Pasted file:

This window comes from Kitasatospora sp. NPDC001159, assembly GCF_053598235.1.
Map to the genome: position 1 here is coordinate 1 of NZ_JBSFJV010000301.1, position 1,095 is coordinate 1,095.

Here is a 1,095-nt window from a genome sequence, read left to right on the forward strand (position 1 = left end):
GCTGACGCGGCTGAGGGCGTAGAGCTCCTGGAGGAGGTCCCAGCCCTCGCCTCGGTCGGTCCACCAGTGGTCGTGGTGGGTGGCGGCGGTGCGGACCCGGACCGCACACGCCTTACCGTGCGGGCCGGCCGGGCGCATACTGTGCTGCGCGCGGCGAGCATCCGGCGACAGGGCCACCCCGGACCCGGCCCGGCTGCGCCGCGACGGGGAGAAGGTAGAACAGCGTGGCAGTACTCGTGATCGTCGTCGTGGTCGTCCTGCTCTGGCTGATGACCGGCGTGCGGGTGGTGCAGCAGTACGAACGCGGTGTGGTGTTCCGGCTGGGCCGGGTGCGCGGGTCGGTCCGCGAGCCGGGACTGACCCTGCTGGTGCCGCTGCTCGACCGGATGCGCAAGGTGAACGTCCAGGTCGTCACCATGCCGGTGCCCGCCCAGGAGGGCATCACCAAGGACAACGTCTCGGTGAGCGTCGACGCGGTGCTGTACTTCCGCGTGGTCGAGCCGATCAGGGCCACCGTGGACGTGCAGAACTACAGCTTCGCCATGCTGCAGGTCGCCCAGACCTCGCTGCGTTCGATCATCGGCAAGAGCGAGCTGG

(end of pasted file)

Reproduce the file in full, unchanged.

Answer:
This window comes from Kitasatospora sp. NPDC001159, assembly GCF_053598235.1.
Map to the genome: position 1 here is coordinate 1 of NZ_JBSFJV010000301.1, position 1,095 is coordinate 1,095.

Here is a 1,095-nt window from a genome sequence, read left to right on the forward strand (position 1 = left end):
GCTGACGCGGCTGAGGGCGTAGAGCTCCTGGAGGAGGTCCCAGCCCTCGCCTCGGTCGGTCCACCAGTGGTCGTGGTGGGTGGCGGCGGTGCGGACCCGGACCGCACACGCCTTACCGTGCGGGCCGGCCGGGCGCATACTGTGCTGCGCGCGGCGAGCATCCGGCGACAGGGCCACCCCGGACCCGGCCCGGCTGCGCCGCGACGGGGAGAAGGTAGAACAGCGTGGCAGTACTCGTGATCGTCGTCGTGGTCGTCCTGCTCTGGCTGATGACCGGCGTGCGGGTGGTGCAGCAGTACGAACGCGGTGTGGTGTTCCGGCTGGGCCGGGTGCGCGGGTCGGTCCGCGAGCCGGGACTGACCCTGCTGGTGCCGCTGCTCGACCGGATGCGCAAGGTGAACGTCCAGGTCGTCACCATGCCGGTGCCCGCCCAGGAGGGCATCACCAAGGACAACGTCTCGGTGAGCGTCGACGCGGTGCTGTACTTCCGCGTGGTCGAGCCGATCAGGGCCACCGTGGACGTGCAGAACTACAGCTTCGCCATGCTGCAGGTCGCCCAGACCTCGCTGCGTTCGATCATCGGCAAGAGCGAGCTGG